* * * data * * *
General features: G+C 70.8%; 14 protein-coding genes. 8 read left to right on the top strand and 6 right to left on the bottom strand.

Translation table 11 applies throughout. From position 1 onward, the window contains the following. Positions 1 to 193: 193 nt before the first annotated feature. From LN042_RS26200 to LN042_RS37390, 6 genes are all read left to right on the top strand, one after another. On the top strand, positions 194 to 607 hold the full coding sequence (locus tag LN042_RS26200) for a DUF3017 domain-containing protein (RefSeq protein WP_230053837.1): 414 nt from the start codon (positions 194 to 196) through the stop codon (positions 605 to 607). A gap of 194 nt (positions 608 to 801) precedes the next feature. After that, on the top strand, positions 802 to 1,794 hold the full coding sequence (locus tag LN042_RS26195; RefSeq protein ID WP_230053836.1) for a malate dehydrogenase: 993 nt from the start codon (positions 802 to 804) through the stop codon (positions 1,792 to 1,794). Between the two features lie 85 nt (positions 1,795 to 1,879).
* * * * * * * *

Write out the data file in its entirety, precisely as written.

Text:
General features: G+C 70.8%; 14 protein-coding genes. 8 read left to right on the top strand and 6 right to left on the bottom strand.

Translation table 11 applies throughout. From position 1 onward, the window contains the following. Positions 1 to 193: 193 nt before the first annotated feature. From LN042_RS26200 to LN042_RS37390, 6 genes are all read left to right on the top strand, one after another. On the top strand, positions 194 to 607 hold the full coding sequence (locus tag LN042_RS26200) for a DUF3017 domain-containing protein (RefSeq protein WP_230053837.1): 414 nt from the start codon (positions 194 to 196) through the stop codon (positions 605 to 607). A gap of 194 nt (positions 608 to 801) precedes the next feature. After that, on the top strand, positions 802 to 1,794 hold the full coding sequence (locus tag LN042_RS26195; RefSeq protein ID WP_230053836.1) for a malate dehydrogenase: 993 nt from the start codon (positions 802 to 804) through the stop codon (positions 1,792 to 1,794). Between the two features lie 85 nt (positions 1,795 to 1,879).